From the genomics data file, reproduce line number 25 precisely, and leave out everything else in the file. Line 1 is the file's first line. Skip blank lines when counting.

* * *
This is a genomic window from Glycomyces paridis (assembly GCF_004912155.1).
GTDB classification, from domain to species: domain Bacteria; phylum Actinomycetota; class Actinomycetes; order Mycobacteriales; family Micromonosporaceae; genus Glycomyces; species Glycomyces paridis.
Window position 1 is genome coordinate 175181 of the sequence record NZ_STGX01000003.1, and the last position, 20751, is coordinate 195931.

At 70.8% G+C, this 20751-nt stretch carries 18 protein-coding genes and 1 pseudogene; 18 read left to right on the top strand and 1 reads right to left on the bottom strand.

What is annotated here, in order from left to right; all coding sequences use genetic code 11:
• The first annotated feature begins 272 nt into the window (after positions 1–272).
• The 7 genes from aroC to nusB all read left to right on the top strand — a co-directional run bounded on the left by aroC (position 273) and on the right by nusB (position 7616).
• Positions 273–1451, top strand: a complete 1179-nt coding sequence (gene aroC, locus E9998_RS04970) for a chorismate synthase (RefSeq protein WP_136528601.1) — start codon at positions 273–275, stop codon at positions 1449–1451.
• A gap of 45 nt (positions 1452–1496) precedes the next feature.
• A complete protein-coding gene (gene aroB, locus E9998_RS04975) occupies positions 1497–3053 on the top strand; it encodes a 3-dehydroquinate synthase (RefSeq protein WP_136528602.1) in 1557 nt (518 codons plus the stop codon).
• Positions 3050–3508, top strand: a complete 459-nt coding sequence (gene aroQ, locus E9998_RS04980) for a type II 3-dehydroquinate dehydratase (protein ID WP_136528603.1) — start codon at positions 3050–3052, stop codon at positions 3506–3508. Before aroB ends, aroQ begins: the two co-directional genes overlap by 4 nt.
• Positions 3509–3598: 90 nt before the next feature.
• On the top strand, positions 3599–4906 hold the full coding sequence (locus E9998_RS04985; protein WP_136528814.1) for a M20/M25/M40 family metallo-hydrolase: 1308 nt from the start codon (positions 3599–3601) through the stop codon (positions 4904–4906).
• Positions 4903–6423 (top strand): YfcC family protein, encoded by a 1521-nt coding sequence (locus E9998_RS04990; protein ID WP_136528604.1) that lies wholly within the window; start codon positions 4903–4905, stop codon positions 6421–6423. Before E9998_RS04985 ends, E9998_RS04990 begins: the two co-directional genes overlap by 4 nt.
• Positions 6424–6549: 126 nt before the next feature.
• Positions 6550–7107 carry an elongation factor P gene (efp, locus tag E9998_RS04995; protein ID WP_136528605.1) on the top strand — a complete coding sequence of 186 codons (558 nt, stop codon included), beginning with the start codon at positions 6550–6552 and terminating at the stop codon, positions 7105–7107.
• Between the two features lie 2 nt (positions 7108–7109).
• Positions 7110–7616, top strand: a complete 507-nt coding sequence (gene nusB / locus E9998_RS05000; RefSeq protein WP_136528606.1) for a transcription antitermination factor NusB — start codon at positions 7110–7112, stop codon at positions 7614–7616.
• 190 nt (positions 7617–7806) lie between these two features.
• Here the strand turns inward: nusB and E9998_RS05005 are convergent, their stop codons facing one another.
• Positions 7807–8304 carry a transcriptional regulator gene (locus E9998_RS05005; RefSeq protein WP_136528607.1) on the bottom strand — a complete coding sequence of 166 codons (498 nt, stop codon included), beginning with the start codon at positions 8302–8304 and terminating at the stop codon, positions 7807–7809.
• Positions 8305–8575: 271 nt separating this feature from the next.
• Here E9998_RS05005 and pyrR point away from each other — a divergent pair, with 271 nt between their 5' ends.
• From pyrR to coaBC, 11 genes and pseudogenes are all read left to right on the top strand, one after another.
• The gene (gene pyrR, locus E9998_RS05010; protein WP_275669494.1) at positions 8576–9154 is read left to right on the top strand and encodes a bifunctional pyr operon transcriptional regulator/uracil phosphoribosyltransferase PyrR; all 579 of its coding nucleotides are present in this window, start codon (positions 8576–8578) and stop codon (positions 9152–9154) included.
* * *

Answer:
• The gene (gene pyrR, locus E9998_RS05010; protein WP_275669494.1) at positions 8576–9154 is read left to right on the top strand and encodes a bifunctional pyr operon transcriptional regulator/uracil phosphoribosyltransferase PyrR; all 579 of its coding nucleotides are present in this window, start codon (positions 8576–8578) and stop codon (positions 9152–9154) included.